Luke Elliot’s wonderful album Dressed for the Occasion dropped this past August and the singer/songwriter/pianist already has another collection of songs ready to record.

Dressed came together serendipitously. After playing a gig in Oslo, Norway, Elliot was approached by a seemingly random concertgoer, who asked if Elliot wanted to record an album in his studio. Elliot said, “I don’t have any money.” But the stranger answered, “I didn’t ask you that. I asked you if you want to make a record.”

Before long, Elliot found himself in a beautifully equipped studio called Athletic Sound in Halden, Norway, a couple of hours south of Oslo. And with the help of producer/engineer John Agnello (Sonic Youth, Dinosaur Jr., Kurt Vile), Elliot and band made an impressive album that often echoes the gothic beauty and mystery of Nick Cave’s arrangements, but sung in a warmer tone.

Keyboard spoke with Elliot before the holidays, as he was looking forward to go back into the studio.

What’s your songwriting process like?

I work in a couple different studios: one in Norway and one in New York. They’re very simple. It’s just me and a piano.

Do you carve out dedicated time and say, “I’m going to write today”?

Yes, absolutely. I try to set times on certain days per week.

What do you use to capture your ideas?

I’m untechnological. I just record onto my phone. I end up with hundreds and hundreds of recordings that I then have to sift through. I star the ones I particularly like. If I’m recording ideas with others, then we’ll often use Pro Tools, but mainly I do things the same way I did when I was 13 years old with a tape recorder.

Do you always compose at the piano?

Sometimes it happens with a guitar, but an idea has to really strike me to get me to write with a guitar. Most things happen for me at the piano.

Did you take lessons as a kid?

Yeah, I took lessons once a week from age 8 to 13. I had an idea of discipline from taking lessons and having to practice when I was little, but most things I learned on my own.

Do you play any keyboards other than piano?

No. I have a Korg Grandstage for when I’m on tour with a band, but I just use it for portable piano sounds. Occasionally I’ll press something for organ and I’ll realize I better just bring in an organ player. I should stick to the piano.

Photo by Jorn Veberg

Photo by Jorn Veberg

What is Athletic Sound like? How did you end up choosing that location to make your record?

We didn’t really choose it. It chose us. It was probably only the third show I was doing in Norway when this guy asks if I want to make a studio album. So we went to his studio and it was a dream. They had apartments upstairs, and it was all analog. They had a Bösendorfer piano, and it was an incredibly beautiful place. I thought it was going to be a laptop-and-keyboard setup. I had no idea.

How did John Agnello end up getting involved?

A friend that I grew up with was working a day job where she’d become friends with a girl whose dad is John Agnello. I was working on an EP and I asked my friend if she could get it to him. She said, “I don’t know if he’ll listen to it, but I’ll give it to him anyway.” He called me that night and said he loved it.

It was really just the boost I needed at the time. We’ve become very close, and now we’re talking about the next record and the next set of songs.

I read that you cut a lot of the tracks live. Did that include your piano and vocals?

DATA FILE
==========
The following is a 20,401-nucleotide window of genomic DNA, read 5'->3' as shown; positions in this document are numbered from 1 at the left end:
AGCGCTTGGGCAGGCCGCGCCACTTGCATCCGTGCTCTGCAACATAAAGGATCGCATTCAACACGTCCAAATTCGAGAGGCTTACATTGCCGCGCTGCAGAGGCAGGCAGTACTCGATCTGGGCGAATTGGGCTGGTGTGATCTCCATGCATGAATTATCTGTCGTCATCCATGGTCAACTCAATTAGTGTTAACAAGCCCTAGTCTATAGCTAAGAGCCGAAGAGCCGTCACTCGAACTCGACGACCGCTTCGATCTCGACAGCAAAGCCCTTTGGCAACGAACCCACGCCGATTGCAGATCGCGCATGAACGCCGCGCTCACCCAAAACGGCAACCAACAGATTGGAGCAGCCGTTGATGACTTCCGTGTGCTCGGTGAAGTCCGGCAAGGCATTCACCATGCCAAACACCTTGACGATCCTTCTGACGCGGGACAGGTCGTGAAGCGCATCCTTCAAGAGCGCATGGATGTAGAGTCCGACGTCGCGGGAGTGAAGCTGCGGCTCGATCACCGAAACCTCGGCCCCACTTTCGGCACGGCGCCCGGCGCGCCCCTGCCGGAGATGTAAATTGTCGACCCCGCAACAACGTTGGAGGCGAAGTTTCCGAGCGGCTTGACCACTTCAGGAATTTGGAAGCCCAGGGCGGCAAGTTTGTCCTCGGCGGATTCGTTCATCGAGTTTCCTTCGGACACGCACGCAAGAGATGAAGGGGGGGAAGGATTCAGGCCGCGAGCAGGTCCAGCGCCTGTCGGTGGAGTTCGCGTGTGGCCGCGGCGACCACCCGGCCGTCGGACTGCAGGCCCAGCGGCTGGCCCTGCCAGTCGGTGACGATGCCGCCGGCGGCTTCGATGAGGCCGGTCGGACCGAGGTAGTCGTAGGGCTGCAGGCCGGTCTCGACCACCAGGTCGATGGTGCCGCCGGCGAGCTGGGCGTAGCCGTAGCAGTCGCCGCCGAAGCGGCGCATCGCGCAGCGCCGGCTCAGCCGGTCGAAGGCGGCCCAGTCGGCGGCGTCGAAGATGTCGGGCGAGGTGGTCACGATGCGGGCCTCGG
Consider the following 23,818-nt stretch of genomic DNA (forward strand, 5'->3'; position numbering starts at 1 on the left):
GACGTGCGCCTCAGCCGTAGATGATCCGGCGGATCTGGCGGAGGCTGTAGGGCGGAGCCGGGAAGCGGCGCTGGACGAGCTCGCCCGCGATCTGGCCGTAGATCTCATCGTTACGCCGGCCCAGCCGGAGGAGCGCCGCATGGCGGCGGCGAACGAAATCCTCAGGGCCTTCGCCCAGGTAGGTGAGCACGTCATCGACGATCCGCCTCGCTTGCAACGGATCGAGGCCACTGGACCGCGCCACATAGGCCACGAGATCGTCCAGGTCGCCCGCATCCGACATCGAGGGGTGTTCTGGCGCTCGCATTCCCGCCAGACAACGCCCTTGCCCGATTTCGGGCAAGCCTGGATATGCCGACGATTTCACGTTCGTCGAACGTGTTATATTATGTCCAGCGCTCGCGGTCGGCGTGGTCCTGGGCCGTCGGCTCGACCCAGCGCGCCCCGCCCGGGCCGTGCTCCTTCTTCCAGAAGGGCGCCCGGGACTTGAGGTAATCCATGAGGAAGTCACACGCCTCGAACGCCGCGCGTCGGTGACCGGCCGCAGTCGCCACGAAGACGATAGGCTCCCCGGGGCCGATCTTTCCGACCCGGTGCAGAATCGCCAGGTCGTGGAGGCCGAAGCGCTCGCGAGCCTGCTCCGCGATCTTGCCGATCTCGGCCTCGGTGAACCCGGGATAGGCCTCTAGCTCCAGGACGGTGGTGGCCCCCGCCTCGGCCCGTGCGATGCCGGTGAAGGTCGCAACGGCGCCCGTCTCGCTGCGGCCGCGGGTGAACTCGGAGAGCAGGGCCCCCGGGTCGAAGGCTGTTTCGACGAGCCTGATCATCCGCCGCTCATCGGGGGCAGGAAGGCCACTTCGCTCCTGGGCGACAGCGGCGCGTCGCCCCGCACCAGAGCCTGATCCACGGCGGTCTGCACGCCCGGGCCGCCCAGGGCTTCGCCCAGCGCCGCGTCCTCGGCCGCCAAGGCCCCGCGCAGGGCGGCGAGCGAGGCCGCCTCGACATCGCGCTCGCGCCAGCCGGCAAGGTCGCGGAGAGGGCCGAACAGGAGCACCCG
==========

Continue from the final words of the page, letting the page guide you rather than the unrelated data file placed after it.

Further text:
We tried to do as much live as possible. We wanted an authentic feel to it, as raw and organic as we could make it. There’s always something you have to go back and edit, but it’s those recordings you get live that really make the record and make the song.

When you’re recording, do you like to play while you sing?

I do, as much as I can, as long as there’s not too much bleed. I like bleed. I enjoy having vocals bleed into the piano or the guitar, so if we can get away with it, that’s my preference.

What was a typical day like when you were recording?

We tried to complete a song a day in the studio if we could. I’d get to the studio and John would already be mixing from the day before. I’d have a cigarette and a cup of coffee, and we worked 10 hours a day for a couple of weeks—just constant work, laying down musicians’ parts, making sure they were refined, doing vocal takes or piano, or we’d be jotting down notes while we were looking over the lyrics. Then we’d go out and have a beer, and then get up and do it all over again. It was really an intense process.

It must have been amazing to go from not really planning to make a record to doing something so intense and purposeful.

Yeah, and I’m glad it happened that way. I think it set the tone for how we’ll be making records in the future.

What does John bring to your music-making the process?

John is a workhorse. He is also the best engineer I’ve ever met. His attention to detail is uncanny: every little sound, how he goes about it, culling these gems out of riffs—it’s really something. If he gets an idea in his head, he doesn’t stop until it’s realized.

Do you record with the same musicians you perform with live?

I use different backing bands, depending on people’s availability. When I’m in Europe I use a different band from when I’m in New York. I’m going to Australia in March and I’ll use an entirely different set of people.

That means that the songs you recorded for the album were probably pretty new to the musicians.

I think there’s a lot of beauty comes out when you don’t have things too planned and you go at it for the first time, and if we can capture that on tape, it tends to make a great record.